This week, ending decades of confusing and often-contradictory dietary advice, the federal government finally issued its long-awaited Dietary Guidelines.
The guidelines urge Americans to avoid "tomatoes, peppers, mushrooms, or eggplants…. [because t]hey cause inflammation. What else? No coffee. No caffeine. No fungus. No dairy."
Oh, wait. Nevermind. That was Tom Brady's nutritionist, Allen Campbell, talking this week about what he cooks up for Tom, his supermodel wife, Gisele, and their family.
Instead, the new federal Dietary Guidelines, which the federal government updates every several years as "an important resource to help our Nation reach its highest standard of health," urge all Americans to adopt a healthier diet.
What does that mean, exactly? The definition of a healthy diet appears to be much like the date on which Easter falls: it's a moveable feast.
Cholesterol had long been painted as a villain in the federal guidelines. No longer. Coffee was of questionable merit. It, too, now gets the green light.
In their place, sugar and protein—the latter a surprise to many—have emerged as areas of concern.
Does this mean cholesterol and coffee are good, and that protein and sugar are bad? Maybe so. Maybe not. It depends.
Critics have long pointed out the many, many ways Dietary Guidelines have been wrong over the years. Every revision and update of those guidelines is, at least in part, an admission that some or all of the previous advice was flawed.
I have little problem, at the theoretical level, with the government proposing broad dietary advice, provided a couple things. First, the advice must be based on sound science. It's better to give millions of people no advice than to give them all bad advice. Second, the advice should recognize and embrace the fact that dietary choices are like snowflakes. No two are alike. And the guidelines should never attempt to coerce anyone to adopt a particular diet.
But these Dietary Guidelines fail on both counts.
First, there's the issue of bad science. The guidelines claim to be "informed by a critical, and transparent review of the scientific evidence on nutrition."
I spoke with two key critics of the federal government's development of dietary advice this week. I'd previously written pieces on the issue that quoted Nina Teicholz, science journalist, author of The Big Fat Surprise, and board member of The Nutrition Coalition, and Edward Archer, Ph.D., a researcher and leading author on dietary science.
"Clearly there is not 'significant scientific agreement' on several key recommendations made by the [Dietary Guidelines], so it's not clear that they meet the standard that Congress requires to appropriate funds for them," says Teicholz, in an email to me this week.
Teicholz points to the fact federal dietary recommendations for salt consumption conflict with the government's own research on salt and the "significant disagreement" over the science of saturated fat, which the federal government treats as a settled matter.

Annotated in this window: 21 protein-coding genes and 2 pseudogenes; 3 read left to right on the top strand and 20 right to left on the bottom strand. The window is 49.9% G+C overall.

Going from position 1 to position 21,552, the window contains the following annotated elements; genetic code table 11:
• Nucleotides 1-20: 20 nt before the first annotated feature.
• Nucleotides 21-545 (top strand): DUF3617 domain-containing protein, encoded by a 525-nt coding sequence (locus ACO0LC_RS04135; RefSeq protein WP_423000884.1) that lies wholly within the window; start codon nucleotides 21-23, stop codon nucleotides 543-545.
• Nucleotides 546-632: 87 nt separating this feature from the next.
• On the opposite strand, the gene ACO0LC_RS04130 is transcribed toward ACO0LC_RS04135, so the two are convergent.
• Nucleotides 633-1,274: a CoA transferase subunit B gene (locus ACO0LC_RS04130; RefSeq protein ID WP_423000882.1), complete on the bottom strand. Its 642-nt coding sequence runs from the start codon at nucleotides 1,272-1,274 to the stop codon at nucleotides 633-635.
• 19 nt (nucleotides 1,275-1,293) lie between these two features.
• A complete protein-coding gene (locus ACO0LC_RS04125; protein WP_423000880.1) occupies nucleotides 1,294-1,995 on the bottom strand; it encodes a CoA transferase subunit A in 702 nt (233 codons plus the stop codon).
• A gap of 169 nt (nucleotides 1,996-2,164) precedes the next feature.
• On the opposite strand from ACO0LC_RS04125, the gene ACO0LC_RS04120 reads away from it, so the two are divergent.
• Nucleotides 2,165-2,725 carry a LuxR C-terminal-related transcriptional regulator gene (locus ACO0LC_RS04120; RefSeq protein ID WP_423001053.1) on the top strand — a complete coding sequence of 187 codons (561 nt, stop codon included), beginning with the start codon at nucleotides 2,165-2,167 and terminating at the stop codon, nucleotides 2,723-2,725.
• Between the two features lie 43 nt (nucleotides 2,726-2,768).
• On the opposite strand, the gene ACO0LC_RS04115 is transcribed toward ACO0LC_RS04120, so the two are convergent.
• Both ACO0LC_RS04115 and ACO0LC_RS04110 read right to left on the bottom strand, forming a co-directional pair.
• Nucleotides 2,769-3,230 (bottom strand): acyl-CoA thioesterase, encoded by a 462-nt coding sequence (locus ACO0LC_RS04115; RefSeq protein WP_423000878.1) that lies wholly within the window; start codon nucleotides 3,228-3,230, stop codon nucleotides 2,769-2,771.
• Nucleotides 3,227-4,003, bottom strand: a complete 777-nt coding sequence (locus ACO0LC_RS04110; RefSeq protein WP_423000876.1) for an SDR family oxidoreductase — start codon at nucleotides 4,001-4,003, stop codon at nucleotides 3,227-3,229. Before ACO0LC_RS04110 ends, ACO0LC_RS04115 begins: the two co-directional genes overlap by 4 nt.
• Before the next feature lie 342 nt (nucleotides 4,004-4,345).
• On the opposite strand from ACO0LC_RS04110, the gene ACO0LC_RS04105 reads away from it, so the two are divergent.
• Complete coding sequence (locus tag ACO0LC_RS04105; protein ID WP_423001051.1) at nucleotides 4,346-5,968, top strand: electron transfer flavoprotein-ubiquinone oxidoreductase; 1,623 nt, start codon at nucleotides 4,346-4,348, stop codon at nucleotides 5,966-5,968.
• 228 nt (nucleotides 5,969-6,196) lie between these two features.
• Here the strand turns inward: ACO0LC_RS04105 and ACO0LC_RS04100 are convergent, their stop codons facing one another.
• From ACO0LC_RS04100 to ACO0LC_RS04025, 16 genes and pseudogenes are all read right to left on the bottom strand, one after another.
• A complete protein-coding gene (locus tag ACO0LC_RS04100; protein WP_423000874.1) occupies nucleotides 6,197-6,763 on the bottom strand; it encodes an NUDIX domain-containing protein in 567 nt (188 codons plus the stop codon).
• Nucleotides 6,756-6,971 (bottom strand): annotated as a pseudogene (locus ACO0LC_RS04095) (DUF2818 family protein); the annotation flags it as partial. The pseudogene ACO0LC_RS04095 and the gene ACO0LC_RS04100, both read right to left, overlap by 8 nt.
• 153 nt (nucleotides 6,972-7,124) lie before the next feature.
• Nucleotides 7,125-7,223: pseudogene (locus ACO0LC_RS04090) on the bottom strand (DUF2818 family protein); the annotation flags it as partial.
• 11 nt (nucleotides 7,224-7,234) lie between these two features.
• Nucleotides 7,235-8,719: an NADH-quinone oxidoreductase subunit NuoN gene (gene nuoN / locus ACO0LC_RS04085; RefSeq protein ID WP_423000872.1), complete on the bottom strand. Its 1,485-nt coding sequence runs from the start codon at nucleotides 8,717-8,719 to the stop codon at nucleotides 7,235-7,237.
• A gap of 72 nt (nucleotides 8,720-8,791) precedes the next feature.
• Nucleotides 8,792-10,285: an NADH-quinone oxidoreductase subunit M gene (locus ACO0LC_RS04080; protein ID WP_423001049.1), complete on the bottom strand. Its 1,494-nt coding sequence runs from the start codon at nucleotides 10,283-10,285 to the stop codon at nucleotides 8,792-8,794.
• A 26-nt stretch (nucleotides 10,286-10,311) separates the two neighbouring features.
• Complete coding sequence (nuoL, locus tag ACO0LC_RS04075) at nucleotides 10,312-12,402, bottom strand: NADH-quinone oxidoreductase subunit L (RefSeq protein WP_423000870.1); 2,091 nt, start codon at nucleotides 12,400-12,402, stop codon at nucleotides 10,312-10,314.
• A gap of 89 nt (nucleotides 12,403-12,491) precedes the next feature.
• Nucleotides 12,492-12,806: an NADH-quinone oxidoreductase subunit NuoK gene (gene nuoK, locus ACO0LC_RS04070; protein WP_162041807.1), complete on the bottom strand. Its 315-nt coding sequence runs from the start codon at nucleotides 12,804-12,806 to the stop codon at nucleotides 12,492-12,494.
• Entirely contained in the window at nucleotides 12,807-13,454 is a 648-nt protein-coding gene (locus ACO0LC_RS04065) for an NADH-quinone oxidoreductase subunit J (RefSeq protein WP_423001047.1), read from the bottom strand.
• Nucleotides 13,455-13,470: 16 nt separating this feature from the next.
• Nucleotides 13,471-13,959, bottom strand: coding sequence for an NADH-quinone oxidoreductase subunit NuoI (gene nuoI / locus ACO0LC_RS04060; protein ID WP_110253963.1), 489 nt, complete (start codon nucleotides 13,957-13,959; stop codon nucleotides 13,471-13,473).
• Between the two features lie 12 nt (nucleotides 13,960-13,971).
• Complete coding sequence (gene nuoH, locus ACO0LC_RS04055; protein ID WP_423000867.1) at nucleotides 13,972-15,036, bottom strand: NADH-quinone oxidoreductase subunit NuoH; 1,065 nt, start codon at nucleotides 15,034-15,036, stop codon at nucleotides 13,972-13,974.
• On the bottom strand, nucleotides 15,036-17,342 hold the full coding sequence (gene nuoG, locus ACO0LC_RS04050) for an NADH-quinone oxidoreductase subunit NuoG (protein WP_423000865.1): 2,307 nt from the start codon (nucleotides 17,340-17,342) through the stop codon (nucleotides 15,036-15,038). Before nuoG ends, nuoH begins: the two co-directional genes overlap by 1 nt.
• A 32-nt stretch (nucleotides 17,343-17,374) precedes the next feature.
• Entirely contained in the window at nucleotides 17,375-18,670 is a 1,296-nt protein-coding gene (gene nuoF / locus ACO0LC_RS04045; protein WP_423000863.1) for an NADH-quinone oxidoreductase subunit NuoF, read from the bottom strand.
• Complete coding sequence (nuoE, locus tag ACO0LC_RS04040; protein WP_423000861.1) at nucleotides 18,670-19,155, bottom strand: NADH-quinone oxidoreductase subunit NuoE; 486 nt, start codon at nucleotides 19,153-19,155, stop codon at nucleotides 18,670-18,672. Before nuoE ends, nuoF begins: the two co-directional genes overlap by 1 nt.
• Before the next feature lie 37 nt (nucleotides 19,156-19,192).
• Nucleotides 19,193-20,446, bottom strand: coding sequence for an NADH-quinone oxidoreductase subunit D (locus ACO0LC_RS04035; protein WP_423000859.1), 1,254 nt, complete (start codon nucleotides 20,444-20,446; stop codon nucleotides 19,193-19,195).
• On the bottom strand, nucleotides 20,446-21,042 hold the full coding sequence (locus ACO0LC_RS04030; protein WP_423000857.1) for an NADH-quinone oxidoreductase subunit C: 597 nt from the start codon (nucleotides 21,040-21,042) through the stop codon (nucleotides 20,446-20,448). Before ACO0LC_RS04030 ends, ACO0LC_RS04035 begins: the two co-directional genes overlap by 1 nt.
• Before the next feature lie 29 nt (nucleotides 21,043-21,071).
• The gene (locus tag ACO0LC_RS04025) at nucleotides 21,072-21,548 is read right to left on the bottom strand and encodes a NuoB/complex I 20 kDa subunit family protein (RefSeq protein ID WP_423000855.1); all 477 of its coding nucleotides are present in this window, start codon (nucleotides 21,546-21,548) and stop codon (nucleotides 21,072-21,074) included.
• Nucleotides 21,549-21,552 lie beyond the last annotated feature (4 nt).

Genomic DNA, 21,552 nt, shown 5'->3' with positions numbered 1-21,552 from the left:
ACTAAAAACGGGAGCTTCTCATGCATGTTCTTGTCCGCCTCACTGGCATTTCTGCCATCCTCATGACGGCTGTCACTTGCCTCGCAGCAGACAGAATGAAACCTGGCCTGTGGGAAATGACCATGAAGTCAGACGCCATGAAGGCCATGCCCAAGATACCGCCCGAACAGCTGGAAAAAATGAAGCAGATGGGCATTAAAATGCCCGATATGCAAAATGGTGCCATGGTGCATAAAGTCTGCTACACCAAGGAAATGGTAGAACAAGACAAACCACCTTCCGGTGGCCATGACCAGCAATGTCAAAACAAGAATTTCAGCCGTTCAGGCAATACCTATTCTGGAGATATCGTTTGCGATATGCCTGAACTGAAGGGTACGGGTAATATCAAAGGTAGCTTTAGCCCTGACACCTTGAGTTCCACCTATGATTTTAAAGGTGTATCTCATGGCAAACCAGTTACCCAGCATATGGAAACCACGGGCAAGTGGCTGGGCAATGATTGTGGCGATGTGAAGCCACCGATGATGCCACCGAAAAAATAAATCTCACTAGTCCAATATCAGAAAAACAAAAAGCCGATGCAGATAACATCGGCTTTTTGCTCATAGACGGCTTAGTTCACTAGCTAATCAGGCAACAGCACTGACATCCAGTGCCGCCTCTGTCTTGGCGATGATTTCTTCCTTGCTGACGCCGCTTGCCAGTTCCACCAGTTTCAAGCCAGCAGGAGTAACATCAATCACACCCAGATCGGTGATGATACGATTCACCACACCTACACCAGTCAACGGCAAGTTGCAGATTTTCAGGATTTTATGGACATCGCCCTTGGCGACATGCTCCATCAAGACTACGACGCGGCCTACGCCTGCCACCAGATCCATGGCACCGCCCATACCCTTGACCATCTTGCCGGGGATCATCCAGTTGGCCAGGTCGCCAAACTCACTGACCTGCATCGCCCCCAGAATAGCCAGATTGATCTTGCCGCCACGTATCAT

"Until our national health policy is based on solid science," Teicholz tells me, "it seems questionable that it will do a better job of fighting obesity, diabetes as well as other nutrition-related diseases."
Archer lobs a similar complaint.
"The greatest problem with the DGA is the confluence of intellectually inferior and scientifically incompetent research with the politics of self-interest enforced by the power of the Federal Government," Archer tells me, also in an email this week.
The lack of agreement about just what constitutes a "healthy diet," coupled with the legal and policy implications of that disagreement, have long made federal dietary recommendations a decidedly lousy effort.
This week, just before the Dietary Guidelines were released, both the New York Times and FiveThirtyEight, the ESPN-affiliated website headed by stats geek Nate Silver, published lengthy pieces exploring just what makes for the most effective diet.
The Times piece suggests that what's deemed healthy or unhealthy food is made up of the "best guesses" of experts, many of whom disagree with each other.
That's not necessarily because there's a right or wrong answer.
"[L]ife is complex," the article notes, "and… we are more than what we eat."
The FiveThirtyEight piece, by Brown University economist Emily Oster, concludes that no single diet appears significantly better than any other. Instead, writes Oster, "the particular diet you choose is likely less important than choosing one you can actually stick to."
I'm quoting Oster five days into a weeklong no-booze, all-liquid diet.* It's a great way to lose the pounds I gained over a holiday season spent gorging on anything and everything. It's a diet, but it's no diet I could (or should) stick to for any length of time. In that way, it very much resembles the ever-changing dietary advice served up by our federal government.
*Since you're no doubt wondering, dinner last night was homemade roast butternut squash soup made with cream, butter, chicken broth, and leftover bacon (pulverized sufficiently that I could count it as liquid). Breakfast this morning was a few gulps of plain, full-fat kefir. For lunch, I juiced a cucumber, an orange, three carrots, and a nub of ginger.